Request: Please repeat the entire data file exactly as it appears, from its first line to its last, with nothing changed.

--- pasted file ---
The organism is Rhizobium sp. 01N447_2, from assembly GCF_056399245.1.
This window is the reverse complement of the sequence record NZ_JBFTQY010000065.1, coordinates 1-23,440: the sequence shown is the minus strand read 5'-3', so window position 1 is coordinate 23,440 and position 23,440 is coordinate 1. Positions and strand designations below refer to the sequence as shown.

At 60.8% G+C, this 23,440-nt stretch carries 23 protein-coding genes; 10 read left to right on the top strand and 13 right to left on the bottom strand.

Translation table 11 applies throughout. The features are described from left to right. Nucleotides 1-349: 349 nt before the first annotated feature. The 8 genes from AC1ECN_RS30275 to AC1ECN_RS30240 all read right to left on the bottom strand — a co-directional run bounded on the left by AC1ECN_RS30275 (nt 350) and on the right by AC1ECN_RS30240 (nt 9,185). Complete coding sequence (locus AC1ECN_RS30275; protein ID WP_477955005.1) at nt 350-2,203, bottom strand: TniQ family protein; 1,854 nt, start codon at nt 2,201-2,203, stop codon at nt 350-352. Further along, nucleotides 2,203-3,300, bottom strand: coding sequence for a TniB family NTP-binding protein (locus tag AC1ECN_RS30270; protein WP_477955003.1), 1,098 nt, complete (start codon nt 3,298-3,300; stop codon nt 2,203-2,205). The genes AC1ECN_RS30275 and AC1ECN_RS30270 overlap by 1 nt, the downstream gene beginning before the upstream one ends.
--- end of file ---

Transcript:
The organism is Rhizobium sp. 01N447_2, from assembly GCF_056399245.1.
This window is the reverse complement of the sequence record NZ_JBFTQY010000065.1, coordinates 1-23,440: the sequence shown is the minus strand read 5'-3', so window position 1 is coordinate 23,440 and position 23,440 is coordinate 1. Positions and strand designations below refer to the sequence as shown.

At 60.8% G+C, this 23,440-nt stretch carries 23 protein-coding genes; 10 read left to right on the top strand and 13 right to left on the bottom strand.

Translation table 11 applies throughout. The features are described from left to right. Nucleotides 1-349: 349 nt before the first annotated feature. The 8 genes from AC1ECN_RS30275 to AC1ECN_RS30240 all read right to left on the bottom strand — a co-directional run bounded on the left by AC1ECN_RS30275 (nt 350) and on the right by AC1ECN_RS30240 (nt 9,185). Complete coding sequence (locus AC1ECN_RS30275; protein ID WP_477955005.1) at nt 350-2,203, bottom strand: TniQ family protein; 1,854 nt, start codon at nt 2,201-2,203, stop codon at nt 350-352. Further along, nucleotides 2,203-3,300, bottom strand: coding sequence for a TniB family NTP-binding protein (locus tag AC1ECN_RS30270; protein WP_477955003.1), 1,098 nt, complete (start codon nt 3,298-3,300; stop codon nt 2,203-2,205). The genes AC1ECN_RS30275 and AC1ECN_RS30270 overlap by 1 nt, the downstream gene beginning before the upstream one ends.